The track is an enthralling end to a simply superb release; another from Witching Waves and easily their finest moment yet. Hopefully this time around, the band gets the attention and surge of fresh appetites for their unique sound which previous releases warranted but Crystal Café demands and deserves.

Crystal Café is available on vinyl, cassette, and digital download from released February 26th via Soft Power in the UK and HHBTM Records in the USA.


Witching Waves / High Violets / Great Lakes / Eureka California / deardarkhead at Babysue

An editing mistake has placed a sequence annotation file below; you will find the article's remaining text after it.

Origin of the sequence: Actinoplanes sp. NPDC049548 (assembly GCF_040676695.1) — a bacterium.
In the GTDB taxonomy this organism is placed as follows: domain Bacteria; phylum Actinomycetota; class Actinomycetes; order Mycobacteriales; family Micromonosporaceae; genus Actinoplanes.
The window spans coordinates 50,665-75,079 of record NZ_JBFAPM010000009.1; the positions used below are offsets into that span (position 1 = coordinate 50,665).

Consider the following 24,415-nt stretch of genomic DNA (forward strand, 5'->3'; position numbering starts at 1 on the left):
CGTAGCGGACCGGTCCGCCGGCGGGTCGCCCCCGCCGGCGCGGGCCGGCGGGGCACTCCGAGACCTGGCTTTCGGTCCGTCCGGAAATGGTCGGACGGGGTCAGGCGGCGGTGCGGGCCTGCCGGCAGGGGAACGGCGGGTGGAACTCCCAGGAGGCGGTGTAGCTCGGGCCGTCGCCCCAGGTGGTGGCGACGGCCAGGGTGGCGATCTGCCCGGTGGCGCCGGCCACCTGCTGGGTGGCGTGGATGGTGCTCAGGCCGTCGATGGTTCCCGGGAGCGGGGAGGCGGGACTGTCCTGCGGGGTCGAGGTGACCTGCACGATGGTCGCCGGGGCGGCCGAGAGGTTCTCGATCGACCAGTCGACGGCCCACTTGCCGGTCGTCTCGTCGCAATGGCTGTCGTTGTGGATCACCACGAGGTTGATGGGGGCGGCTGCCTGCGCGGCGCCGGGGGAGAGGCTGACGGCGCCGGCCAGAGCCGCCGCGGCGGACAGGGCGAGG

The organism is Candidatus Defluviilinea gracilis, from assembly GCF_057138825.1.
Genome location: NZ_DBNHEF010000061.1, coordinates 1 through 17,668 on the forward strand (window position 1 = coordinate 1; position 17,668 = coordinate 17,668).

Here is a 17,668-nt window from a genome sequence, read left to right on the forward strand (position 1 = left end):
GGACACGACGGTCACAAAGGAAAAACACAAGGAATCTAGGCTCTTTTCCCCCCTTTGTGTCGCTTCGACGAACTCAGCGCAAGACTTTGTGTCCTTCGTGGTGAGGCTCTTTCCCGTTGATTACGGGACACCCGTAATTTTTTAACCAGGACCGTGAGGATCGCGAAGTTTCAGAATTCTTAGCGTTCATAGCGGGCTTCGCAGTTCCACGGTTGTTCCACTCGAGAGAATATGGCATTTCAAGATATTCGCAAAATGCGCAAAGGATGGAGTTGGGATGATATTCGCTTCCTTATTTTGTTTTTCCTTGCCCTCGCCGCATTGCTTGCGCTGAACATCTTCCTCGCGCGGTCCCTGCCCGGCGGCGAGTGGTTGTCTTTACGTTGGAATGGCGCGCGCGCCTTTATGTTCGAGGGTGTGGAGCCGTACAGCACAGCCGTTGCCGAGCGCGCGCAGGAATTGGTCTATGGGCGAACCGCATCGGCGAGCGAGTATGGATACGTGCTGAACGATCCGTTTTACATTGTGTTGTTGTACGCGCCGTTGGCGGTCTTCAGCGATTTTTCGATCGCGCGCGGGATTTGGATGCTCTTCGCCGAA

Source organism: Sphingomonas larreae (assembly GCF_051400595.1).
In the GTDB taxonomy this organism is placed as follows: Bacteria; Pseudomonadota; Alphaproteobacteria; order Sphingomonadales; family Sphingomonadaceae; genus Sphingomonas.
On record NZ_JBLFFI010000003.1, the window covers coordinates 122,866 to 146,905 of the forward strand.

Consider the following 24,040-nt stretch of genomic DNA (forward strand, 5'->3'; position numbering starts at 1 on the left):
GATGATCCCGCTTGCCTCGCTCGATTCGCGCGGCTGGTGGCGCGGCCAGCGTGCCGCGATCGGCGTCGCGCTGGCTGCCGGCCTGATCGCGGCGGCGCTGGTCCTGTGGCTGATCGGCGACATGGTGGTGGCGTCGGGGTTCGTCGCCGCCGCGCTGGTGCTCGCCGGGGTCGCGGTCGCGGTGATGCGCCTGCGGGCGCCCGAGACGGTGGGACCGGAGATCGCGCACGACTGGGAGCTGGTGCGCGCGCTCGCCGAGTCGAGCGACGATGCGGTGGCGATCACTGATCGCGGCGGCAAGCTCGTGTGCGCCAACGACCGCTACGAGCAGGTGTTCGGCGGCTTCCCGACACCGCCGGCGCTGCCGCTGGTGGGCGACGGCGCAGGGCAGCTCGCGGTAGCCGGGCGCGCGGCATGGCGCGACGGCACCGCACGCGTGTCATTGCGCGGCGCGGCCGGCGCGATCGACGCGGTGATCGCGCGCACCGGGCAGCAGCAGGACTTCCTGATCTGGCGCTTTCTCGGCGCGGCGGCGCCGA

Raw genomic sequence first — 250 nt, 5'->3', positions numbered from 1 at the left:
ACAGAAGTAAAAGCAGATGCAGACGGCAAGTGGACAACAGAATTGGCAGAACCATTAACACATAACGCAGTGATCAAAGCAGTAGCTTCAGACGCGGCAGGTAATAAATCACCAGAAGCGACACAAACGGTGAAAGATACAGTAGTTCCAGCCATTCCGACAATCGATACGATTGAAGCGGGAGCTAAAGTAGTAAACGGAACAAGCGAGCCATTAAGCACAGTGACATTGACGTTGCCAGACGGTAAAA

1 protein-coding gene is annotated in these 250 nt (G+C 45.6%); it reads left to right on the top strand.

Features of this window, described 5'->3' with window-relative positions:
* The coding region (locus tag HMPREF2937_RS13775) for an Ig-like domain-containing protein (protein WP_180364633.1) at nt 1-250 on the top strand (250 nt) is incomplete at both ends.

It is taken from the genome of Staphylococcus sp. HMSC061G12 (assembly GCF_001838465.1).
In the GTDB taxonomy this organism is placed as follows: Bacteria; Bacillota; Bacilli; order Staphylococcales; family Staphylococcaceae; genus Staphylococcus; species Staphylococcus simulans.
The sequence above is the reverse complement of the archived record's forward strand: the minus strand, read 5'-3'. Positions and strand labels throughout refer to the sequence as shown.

We’ve always felt there’s been a void in the world of music since The Fastbacks released their unbelievable string of knockout albums in the 1980s and 1990s. There was something particularly appealing about the band’s genuinely delivered loud fuzz pop injected with sinfully addictive hooks. This is the first time in a long time that a band has given us the same general feeling we get when listening to The Fastbacks…and that band is London, England’s Witching Waves. Like most artists on the always entertaining Happy Happy Birthday To Me label, these folks have a nice raw rockin’ sound that has very little in common with present day processed Cheese Whiz. The songs on Crystal Cafe are presented using only the most basic essential ingredients: drums, bass, guitar, and vocals. And that’s all you really need, of course, because it’s the songs that matter most. These eleven tracks have a slight bubblegummy sound that we particularly love, but most folks probably won’t notice this because of the volume and intensity. Witching Waves is the trio comprised of Emma Wigham, Mark Jasper, and Ed Shellard. We sure hope these folks get the reaction they deserve from this album. In a world of calm and dullness, bands like Witching Waves are keeping the spark alive. Groovy buzzsaw cuts include “Twister,” “Red Light Loop,” “The Threat,” and “Receiver.” Totally cool stuff. Top pick.